• The X-axis is used to measure the scale of one characteristic
(called the independent variable), and the Y-axis measures the
second, (called the dependent variable).
• If the variables are correlated, the points will fall along a line
or curve. The better the correlation, the tighter the points will
hug the line

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When to Use
• When you have paired numerical data.
• When your dependent variable may have multiple
values for each value of your independent variable.

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When to Use
• When trying to determine whether the two variables
are related, such as…
When trying to identify potential root causes of problems.
After brainstorming causes and effects using a fishbone
diagram, to determine objectively whether a particular
cause and effect are related.
When determining whether two effects that appear to be
related both occur with the same cause.
When testing for autocorrelation before constructing a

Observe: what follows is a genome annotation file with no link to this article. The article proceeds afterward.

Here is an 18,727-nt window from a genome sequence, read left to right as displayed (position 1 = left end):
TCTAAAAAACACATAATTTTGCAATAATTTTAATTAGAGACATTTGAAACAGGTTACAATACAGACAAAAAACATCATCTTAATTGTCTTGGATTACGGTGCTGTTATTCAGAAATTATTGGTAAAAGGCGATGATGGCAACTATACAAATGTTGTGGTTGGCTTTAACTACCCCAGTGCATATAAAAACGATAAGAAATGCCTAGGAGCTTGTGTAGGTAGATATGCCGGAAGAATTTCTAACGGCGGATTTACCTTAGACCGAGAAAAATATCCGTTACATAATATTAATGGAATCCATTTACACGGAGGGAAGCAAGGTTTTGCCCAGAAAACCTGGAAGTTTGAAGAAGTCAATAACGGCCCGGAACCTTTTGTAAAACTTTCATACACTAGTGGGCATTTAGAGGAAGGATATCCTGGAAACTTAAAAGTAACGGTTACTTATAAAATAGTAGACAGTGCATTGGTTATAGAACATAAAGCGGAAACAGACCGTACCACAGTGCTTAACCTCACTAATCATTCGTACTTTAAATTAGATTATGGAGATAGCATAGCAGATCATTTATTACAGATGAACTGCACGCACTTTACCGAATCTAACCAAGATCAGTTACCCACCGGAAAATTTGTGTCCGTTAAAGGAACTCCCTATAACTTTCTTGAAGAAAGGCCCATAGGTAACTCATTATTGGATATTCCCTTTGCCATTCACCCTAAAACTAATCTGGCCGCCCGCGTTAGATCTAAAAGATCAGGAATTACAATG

control chart.

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Example
• To display a link between a person's lung capacity, and how long that
person could hold his/her breath, a researcher would choose a
group of people to study, then measure each one's lung capacity
(first variable) and how long that person could hold his/her breath
(second variable).
• The researcher would then plot the data in a scatter plot, assigning
"lung capacity" to the horizontal axis, and "time holding breath" to
the vertical axis.
• A person with a lung capacity of 400 cl who held his/her breath for
21.7 seconds would be represented by a single dot on the scatter
plot at the point (400, 21.7).
• The scatter plot of all the people in the study would enable the
researcher to obtain a visual comparison of the two variables in the
data set, and will help to determine what kind of relationship there
might be between the two variables.

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Practical Example
• An XYZ manufacturing team suspects a
relationship between product Purity (%
purity) and the amount of Iron (measured in
parts per million or ppm).
• Purity and iron are plotted against each other
as a scatter diagram, as shown in the figure
below.
• There are 24 data points.
• Median lines are drawn so
that 12

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Practical Example
• To test for a relationship, they calculate:
A = points in upper left + points in lower right
= 9 + 9 = 18